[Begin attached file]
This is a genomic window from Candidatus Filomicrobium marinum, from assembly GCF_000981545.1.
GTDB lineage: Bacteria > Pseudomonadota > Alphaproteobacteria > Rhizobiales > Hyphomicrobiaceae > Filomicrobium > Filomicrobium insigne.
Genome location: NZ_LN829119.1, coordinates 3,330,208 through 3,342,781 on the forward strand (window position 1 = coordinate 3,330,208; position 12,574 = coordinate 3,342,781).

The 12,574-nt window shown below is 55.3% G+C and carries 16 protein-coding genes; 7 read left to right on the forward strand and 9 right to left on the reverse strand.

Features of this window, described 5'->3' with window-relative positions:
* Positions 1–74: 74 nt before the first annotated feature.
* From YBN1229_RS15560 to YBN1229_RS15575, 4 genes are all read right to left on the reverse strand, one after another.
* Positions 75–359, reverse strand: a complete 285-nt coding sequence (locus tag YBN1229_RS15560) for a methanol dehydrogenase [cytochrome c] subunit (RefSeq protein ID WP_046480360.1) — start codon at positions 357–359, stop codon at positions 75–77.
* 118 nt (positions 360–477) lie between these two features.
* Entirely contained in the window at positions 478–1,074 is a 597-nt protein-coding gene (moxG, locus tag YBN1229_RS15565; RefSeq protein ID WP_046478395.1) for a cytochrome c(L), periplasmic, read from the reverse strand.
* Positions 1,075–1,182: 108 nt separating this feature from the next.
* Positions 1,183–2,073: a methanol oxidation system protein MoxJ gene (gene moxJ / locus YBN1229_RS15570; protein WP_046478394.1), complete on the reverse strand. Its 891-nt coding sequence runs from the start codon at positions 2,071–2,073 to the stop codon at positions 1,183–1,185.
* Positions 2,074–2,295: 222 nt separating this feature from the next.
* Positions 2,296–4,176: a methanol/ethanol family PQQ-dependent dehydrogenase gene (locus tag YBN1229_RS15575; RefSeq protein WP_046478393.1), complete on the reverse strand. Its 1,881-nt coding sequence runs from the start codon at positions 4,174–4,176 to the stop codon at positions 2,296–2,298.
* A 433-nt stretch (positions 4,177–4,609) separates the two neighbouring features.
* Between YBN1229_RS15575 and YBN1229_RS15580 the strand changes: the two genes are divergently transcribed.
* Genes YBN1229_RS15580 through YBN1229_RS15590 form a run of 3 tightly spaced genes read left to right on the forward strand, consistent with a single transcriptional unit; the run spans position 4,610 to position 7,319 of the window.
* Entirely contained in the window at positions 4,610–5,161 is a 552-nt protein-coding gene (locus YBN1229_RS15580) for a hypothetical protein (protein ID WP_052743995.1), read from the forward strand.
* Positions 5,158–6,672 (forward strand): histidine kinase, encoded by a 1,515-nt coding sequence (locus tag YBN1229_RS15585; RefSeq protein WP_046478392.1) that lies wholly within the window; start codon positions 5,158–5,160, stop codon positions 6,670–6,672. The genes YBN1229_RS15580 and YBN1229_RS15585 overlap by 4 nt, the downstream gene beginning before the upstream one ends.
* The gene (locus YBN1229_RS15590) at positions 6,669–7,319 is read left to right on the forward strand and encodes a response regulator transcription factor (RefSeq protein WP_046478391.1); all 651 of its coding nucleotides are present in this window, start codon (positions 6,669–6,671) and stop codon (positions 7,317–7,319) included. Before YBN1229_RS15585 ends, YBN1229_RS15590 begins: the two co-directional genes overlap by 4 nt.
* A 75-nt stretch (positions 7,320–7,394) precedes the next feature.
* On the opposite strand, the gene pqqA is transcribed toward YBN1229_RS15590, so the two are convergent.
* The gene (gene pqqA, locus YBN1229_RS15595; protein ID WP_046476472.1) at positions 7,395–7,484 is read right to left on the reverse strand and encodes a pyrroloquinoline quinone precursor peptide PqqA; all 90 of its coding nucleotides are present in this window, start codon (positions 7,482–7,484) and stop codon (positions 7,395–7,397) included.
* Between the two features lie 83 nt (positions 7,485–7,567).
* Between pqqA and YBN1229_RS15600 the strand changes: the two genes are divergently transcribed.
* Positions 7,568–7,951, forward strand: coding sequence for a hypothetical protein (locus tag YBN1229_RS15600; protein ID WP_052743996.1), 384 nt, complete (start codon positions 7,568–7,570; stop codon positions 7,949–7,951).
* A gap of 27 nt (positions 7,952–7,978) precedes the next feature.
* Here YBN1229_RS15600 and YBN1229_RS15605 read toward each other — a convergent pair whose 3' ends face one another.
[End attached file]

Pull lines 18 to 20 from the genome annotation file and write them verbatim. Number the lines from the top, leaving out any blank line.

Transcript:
* Entirely contained in the window at positions 4,610–5,161 is a 552-nt protein-coding gene (locus YBN1229_RS15580) for a hypothetical protein (protein ID WP_052743995.1), read from the forward strand.
* Positions 5,158–6,672 (forward strand): histidine kinase, encoded by a 1,515-nt coding sequence (locus tag YBN1229_RS15585; RefSeq protein WP_046478392.1) that lies wholly within the window; start codon positions 5,158–5,160, stop codon positions 6,670–6,672. The genes YBN1229_RS15580 and YBN1229_RS15585 overlap by 4 nt, the downstream gene beginning before the upstream one ends.
* The gene (locus YBN1229_RS15590) at positions 6,669–7,319 is read left to right on the forward strand and encodes a response regulator transcription factor (RefSeq protein WP_046478391.1); all 651 of its coding nucleotides are present in this window, start codon (positions 6,669–6,671) and stop codon (positions 7,317–7,319) included. Before YBN1229_RS15585 ends, YBN1229_RS15590 begins: the two co-directional genes overlap by 4 nt.